NOAA’s Global Monitoring Division has made long-term, surface in situ measurements of aerosol optical properties since the mid-1970s. Our goal is to characterise the means, variability, and trends of climate-forcing properties of different types of aerosols, and to understand the factors that control theses properties. Measurements were initially only made at very remote background sites that have since frown to include measurements at more regionally representative sites. The regional sites are important because human activities primarily influence aerosols on regional/continental scales either than global scales. Today, NOAA’s Federal Aerosol Network comprises approximately 30 long-term sites making spectral measurements of aerosol light absorption and scattering. The long-term data sets resulting from the NOAA Federal Aerosol Network can be used to identify temporal and spatial patterns in the atmospheric aerosol as well as for validation of satellite products and model simulations. This talk will provide an overview of NOAA’s Federal Aerosol Network – measurements, sites and network evolution, and will touch briefly on several examples of how the long-term aerosol data have been used win the past. The remainder of the talk will focus on our current research using measurements of aerosol optical properties to evaluate global climate models.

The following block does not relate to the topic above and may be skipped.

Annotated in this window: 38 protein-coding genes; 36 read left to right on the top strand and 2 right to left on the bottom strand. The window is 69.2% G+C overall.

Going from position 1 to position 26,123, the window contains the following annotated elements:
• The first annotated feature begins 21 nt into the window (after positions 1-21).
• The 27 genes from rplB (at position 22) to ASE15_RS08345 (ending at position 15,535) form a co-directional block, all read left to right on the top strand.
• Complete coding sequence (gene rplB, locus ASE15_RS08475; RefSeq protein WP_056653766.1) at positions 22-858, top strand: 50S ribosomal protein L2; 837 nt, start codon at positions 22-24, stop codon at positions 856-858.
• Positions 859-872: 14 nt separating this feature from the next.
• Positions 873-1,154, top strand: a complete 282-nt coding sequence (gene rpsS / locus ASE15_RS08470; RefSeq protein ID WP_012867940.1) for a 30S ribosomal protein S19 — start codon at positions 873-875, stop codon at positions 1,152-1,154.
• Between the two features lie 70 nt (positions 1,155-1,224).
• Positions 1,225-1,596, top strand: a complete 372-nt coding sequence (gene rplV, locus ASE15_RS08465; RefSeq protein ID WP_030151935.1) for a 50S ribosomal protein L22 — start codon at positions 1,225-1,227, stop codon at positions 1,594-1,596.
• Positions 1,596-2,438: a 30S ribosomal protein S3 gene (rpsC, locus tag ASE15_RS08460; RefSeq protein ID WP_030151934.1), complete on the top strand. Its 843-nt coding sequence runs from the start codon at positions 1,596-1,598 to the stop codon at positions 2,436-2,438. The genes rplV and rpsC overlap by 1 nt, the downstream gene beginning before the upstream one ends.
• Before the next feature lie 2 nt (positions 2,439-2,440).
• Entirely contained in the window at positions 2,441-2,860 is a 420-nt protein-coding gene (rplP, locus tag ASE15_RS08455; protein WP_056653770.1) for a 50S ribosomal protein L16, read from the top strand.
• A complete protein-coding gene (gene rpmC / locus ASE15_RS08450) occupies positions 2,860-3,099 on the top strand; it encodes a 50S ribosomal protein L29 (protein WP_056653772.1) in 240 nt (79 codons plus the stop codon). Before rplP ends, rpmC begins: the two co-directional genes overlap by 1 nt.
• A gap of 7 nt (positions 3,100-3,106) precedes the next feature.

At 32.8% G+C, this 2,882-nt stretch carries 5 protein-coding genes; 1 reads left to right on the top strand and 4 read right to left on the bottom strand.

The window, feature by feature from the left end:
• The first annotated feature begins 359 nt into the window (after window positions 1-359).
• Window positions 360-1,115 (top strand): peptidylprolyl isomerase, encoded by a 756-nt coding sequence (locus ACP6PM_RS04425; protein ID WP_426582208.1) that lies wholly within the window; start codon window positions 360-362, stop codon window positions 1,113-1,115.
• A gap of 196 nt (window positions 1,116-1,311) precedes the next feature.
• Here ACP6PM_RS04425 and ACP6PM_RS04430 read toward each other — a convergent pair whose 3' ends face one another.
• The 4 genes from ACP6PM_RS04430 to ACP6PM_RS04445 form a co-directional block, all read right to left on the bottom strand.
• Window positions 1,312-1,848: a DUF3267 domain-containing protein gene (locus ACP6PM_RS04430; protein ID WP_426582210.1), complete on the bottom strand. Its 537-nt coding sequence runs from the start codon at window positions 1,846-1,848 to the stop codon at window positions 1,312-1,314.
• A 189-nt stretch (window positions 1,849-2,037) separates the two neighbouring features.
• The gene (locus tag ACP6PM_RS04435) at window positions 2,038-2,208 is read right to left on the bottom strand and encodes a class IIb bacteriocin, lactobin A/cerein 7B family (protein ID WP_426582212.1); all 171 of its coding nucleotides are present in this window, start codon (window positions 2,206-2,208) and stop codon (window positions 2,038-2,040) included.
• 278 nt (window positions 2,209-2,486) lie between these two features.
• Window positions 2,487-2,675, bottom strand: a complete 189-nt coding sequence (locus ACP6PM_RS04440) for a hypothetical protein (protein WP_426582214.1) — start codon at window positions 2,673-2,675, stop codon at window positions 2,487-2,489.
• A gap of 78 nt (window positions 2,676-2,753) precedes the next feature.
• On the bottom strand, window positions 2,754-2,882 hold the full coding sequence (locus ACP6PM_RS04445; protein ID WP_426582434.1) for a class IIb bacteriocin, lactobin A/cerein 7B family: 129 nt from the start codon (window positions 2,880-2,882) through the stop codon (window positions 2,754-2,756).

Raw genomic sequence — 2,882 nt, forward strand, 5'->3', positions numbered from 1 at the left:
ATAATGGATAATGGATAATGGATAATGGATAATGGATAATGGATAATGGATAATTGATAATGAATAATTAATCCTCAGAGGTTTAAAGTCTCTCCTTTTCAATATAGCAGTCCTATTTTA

Lectures Archive: http//vimeo.com/bgcatm/videos/